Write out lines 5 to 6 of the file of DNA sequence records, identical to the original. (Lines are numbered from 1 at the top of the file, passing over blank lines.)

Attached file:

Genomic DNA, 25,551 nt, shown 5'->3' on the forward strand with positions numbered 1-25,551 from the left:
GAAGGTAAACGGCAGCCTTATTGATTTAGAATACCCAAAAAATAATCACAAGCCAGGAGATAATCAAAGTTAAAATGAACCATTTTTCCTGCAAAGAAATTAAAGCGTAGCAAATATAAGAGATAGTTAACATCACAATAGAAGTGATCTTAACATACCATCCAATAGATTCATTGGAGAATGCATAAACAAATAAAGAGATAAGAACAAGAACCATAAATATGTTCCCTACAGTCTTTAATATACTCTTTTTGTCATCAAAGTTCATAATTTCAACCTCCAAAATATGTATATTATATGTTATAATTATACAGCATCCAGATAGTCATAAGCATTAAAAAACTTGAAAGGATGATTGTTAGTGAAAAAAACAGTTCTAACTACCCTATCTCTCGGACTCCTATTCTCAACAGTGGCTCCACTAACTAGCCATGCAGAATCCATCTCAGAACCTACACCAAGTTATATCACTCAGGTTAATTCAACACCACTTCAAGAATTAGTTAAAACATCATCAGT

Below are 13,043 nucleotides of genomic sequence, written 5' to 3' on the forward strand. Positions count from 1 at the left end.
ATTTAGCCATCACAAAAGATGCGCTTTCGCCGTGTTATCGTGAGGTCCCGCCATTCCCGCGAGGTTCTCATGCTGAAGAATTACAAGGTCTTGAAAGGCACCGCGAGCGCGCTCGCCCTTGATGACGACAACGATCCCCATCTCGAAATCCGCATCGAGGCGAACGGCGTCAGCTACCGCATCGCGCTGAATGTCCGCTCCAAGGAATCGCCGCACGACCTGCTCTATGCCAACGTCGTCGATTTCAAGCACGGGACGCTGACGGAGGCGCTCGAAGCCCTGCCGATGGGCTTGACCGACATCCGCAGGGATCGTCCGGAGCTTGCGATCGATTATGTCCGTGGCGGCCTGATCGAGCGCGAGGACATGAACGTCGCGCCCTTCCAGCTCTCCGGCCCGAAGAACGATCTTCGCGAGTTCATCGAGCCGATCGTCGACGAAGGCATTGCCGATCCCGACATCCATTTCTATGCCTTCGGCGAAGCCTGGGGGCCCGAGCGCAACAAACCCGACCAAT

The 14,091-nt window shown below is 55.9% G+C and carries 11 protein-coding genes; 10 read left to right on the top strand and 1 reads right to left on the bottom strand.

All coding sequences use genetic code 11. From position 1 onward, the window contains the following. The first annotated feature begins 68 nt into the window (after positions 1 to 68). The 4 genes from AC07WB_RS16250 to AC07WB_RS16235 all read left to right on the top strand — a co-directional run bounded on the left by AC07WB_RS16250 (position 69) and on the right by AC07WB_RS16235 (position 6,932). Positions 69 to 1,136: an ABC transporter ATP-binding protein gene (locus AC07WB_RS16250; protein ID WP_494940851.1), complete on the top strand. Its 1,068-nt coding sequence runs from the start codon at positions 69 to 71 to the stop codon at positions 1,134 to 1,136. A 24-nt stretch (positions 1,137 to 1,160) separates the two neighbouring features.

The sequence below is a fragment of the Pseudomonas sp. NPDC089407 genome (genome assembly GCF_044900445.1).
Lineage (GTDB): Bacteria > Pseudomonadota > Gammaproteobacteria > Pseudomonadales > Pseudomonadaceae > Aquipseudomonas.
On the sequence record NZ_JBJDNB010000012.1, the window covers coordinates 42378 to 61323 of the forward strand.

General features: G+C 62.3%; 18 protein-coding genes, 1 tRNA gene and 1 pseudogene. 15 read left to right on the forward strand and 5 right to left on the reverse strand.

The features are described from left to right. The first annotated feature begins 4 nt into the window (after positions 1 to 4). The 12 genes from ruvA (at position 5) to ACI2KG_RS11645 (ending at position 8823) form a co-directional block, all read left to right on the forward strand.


The 14,091-nt window shown below is 55.9% G+C and carries 11 protein-coding genes; 10 read left to right on the top strand and 1 reads right to left on the bottom strand.

All coding sequences use genetic code 11. From position 1 onward, the window contains the following. The first annotated feature begins 68 nt into the window (after positions 1 to 68). The 4 genes from AC07WB_RS16250 to AC07WB_RS16235 all read left to right on the top strand — a co-directional run bounded on the left by AC07WB_RS16250 (position 69) and on the right by AC07WB_RS16235 (position 6,932). Positions 69 to 1,136: an ABC transporter ATP-binding protein gene (locus AC07WB_RS16250; protein ID WP_494940851.1), complete on the top strand. Its 1,068-nt coding sequence runs from the start codon at positions 69 to 71 to the stop codon at positions 1,134 to 1,136. A 24-nt stretch (positions 1,137 to 1,160) separates the two neighbouring features.